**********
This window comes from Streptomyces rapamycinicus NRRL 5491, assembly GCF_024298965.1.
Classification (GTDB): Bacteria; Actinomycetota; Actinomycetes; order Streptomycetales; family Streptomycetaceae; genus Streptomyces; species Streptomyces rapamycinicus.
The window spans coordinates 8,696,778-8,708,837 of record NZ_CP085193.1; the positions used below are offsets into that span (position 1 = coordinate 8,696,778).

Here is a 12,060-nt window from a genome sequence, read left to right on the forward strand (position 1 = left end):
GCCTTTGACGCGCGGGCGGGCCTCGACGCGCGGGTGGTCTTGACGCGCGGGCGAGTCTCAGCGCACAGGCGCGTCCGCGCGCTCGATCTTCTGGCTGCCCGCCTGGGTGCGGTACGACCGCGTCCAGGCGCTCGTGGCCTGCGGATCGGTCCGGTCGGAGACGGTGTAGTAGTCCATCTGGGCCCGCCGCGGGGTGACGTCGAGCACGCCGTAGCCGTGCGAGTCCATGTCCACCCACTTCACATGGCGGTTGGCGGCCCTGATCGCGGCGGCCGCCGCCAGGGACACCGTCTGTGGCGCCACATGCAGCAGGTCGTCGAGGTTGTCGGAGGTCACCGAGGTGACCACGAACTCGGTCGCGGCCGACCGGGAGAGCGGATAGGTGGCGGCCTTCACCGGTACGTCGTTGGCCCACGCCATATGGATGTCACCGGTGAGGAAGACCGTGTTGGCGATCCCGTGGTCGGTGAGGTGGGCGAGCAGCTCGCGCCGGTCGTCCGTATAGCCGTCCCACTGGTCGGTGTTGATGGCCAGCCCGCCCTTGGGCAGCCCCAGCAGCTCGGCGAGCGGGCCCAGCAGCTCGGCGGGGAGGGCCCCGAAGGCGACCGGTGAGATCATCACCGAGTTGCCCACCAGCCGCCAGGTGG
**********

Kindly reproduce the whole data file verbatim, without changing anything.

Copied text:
This window comes from Streptomyces rapamycinicus NRRL 5491, assembly GCF_024298965.1.
Classification (GTDB): Bacteria; Actinomycetota; Actinomycetes; order Streptomycetales; family Streptomycetaceae; genus Streptomyces; species Streptomyces rapamycinicus.
The window spans coordinates 8,696,778-8,708,837 of record NZ_CP085193.1; the positions used below are offsets into that span (position 1 = coordinate 8,696,778).

Here is a 12,060-nt window from a genome sequence, read left to right on the forward strand (position 1 = left end):
GCCTTTGACGCGCGGGCGGGCCTCGACGCGCGGGTGGTCTTGACGCGCGGGCGAGTCTCAGCGCACAGGCGCGTCCGCGCGCTCGATCTTCTGGCTGCCCGCCTGGGTGCGGTACGACCGCGTCCAGGCGCTCGTGGCCTGCGGATCGGTCCGGTCGGAGACGGTGTAGTAGTCCATCTGGGCCCGCCGCGGGGTGACGTCGAGCACGCCGTAGCCGTGCGAGTCCATGTCCACCCACTTCACATGGCGGTTGGCGGCCCTGATCGCGGCGGCCGCCGCCAGGGACACCGTCTGTGGCGCCACATGCAGCAGGTCGTCGAGGTTGTCGGAGGTCACCGAGGTGACCACGAACTCGGTCGCGGCCGACCGGGAGAGCGGATAGGTGGCGGCCTTCACCGGTACGTCGTTGGCCCACGCCATATGGATGTCACCGGTGAGGAAGACCGTGTTGGCGATCCCGTGGTCGGTGAGGTGGGCGAGCAGCTCGCGCCGGTCGTCCGTATAGCCGTCCCACTGGTCGGTGTTGATGGCCAGCCCGCCCTTGGGCAGCCCCAGCAGCTCGGCGAGCGGGCCCAGCAGCTCGGCGGGGAGGGCCCCGAAGGCGACCGGTGAGATCATCACCGAGTTGCCCACCAGCCGCCAGGTGG